In Trump's Cabinet, A Warrior Culture Comes To Washington

In Trump's Cabinet, A Warrior Culture Comes To Washington
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President-elect Donald Trump is stacking his cabinet with retired military leaders, leaving some wondering about, and some worrying about, what message he’s trying to send to the world. ABC News reported thatTrump’s cabinet will hold the most Generals since World War II.

It’s important to understand that there are two types of generals in the military. The Bureaucrats and the Warriors. President-elect Trump is stacking his cabinet with the Warriors, and it’s not just the generals in his cabinet, his other picks also display a similar warrior mindset regardless of whether they’ve served in the military.

Rex Tillerson (Secretary of State), CEO of ExxonMobile, recognized and celebrated by Putin himself, has shown to be a warrior general of business, winning global campaigns crossing geopolitical boundaries. Wilbur Ross (Secretary of Commerce) became the “King of Bankruptcy” by operating from a position of strength, expertly rescuing companies who find themselves in weakness. Ryan Zinke (Secretary of Interior), also not a general, is the first Navy SEAL combat veteran elected to the U.S. House of Representatives. For people inside and outside of Washington, working with this unusual cast of characters will require understanding of how different the Warrior mindset is from what we’re used to dealing with in Washington over the past two decades.

As a trainer for the State Department, transitioning former military operators into high-threat, diplomatic security operators, the very first principle taught is that the military-mind and diplomatic-mind are diametrically opposed. The military-mind approaches accomplishing any objective by forceful means. Always direct. Always blunt. Imposing. They use the stick. The diplomatic-mind however approaches accomplishing objectives by persuasive means. Always tactful. Always refined. Inclusive. They use the carrot. The successful business leader who wants to have sway in Washington will learn how to bridge the gap between these two mindsets, posture to occupy a position of strength, but still respect and receive respect from those who don’t.

Washington bureaucrats pre-Trump have been focused on discussing, deliberating and debating the problems we face. Rhetoric and speech are their preferred currency. Great value is placed on one’s eloquence, articulateness and loquaciousness. Enormous amounts of mental, emotional and physical energy are expended on declamation of how proposed solutions, from anybody not of one’s own ideological bent, will not work. The Washington we know wholly subscribes to the tactics of gridlock and obstruction to defend one’s political position and party.

There’s been a shift. Warriors, now those in Trump’s cabinet, are focused on execution of solutions to the problems we face. Action, which in the warrior’s mind, speaks louder than words and is their preferred currency. Value is placed on one’s performance. Enormous amounts of mental, emotional and physical energy are expended on implementing pragmatic, practical and workable solutions. Warriors wholly subscribe to the philosophy that you’re either part of the solution or part of the problem. Lead, follow or get out of the way, political persuasion and identity is irrelevant.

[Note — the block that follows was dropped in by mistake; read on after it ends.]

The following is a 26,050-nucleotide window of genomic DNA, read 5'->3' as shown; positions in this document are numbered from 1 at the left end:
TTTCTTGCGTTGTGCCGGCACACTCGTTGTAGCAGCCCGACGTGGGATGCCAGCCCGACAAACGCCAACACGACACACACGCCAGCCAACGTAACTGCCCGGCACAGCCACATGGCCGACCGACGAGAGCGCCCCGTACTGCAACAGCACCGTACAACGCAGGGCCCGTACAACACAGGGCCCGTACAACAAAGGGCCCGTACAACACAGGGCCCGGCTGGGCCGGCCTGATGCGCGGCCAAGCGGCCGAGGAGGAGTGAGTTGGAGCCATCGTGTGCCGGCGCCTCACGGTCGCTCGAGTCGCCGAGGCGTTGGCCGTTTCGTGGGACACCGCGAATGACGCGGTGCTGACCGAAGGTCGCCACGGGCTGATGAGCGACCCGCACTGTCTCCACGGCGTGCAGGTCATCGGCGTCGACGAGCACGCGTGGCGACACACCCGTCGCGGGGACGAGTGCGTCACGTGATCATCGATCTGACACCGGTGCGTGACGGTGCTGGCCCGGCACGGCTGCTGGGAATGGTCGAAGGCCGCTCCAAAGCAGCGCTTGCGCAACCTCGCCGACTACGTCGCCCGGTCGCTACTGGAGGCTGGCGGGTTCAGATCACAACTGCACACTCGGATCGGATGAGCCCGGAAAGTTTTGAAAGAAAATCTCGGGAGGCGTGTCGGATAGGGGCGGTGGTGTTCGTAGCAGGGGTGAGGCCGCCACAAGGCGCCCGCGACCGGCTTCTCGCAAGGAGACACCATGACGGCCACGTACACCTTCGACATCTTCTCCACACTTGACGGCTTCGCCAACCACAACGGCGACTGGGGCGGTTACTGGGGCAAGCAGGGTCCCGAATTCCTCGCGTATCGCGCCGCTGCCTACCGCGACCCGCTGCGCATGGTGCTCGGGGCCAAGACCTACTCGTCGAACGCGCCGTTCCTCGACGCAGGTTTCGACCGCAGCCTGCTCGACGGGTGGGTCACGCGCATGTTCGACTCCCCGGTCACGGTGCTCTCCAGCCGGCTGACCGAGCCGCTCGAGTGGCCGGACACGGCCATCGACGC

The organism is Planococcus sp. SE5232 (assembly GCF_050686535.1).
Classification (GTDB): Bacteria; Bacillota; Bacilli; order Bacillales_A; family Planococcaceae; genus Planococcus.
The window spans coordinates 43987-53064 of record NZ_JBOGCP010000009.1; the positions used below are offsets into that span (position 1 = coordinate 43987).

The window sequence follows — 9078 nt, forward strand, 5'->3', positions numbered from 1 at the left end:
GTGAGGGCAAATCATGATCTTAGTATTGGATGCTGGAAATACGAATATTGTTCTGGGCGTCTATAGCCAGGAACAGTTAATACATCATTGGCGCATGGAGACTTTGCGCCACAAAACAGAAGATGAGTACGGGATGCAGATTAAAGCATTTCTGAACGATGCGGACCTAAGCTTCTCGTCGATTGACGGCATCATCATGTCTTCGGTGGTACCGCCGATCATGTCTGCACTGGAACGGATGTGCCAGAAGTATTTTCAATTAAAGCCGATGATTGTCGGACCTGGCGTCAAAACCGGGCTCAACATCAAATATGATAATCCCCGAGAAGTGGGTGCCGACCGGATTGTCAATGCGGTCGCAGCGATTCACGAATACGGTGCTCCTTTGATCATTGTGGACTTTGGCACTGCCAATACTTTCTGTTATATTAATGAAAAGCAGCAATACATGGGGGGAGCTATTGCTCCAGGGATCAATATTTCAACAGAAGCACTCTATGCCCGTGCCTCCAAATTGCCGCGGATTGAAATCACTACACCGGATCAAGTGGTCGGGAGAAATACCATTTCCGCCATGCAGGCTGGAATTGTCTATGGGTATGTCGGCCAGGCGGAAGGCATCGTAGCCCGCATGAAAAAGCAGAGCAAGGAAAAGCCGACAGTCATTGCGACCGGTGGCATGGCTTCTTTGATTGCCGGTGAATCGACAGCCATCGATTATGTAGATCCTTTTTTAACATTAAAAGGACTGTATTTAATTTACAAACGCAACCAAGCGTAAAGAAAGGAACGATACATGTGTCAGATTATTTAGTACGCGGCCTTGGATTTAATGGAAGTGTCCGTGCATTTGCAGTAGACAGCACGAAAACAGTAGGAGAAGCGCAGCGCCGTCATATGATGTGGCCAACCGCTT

While neither mindset is right or wrong, flourishing in this new climate requires an honest and objective assessment of this new reality. Trump is putting together a group of mentally tough leaders who hate to lose, accept no excuses and will be focused on high performance. If you are not a fighter you will not find it easy to work with Trump’s team. One cannot be perceived as coming from a position of weakness, which is rewarded with disdain and contempt. This is why Trump shows respect, and even admiration for Putin; he sees Putin as a warrior, a fellow fighter, who operates from a position of strength. The successful fighter’s ideological spectrum is strength and weakness, not liberal and conservative. In this new environment, to be successful, one must posture up and show strength.

Mr. Trump has found success in operating and negotiating from a position of strength, never showing weakness. The gathering of similar fighters into Mr. Trump’s inner circle sends the message to friends and foes, both foreign and domestic, that regardless of the reality television-esque, carnival sideshow that is served up for media and public consumption, his administration will operate from a position of strength. He’s essentially telling the world that if you want the benevolence of the U.S. government, you must show respect.

While an action-oriented administration could be refreshing for many Americans who have been frustrated with Washington gridlock, there is a downside to the new warrior in Washington era -- Those who are deemed weak, will have no voice or place at the table. The warrior will fight and even unhesitatingly sacrifice their own life for those who cannot fight for themselves, but make no mistake about it, the weak who cannot fight for themselves are never invited into the ranks. This can lead to myopic groupthink. The inner circle, full of posturing fighters, by default, will be loath to consider points of view, ideas, innovations, and dismissive of alternative methods that have originated from outside the ranks.

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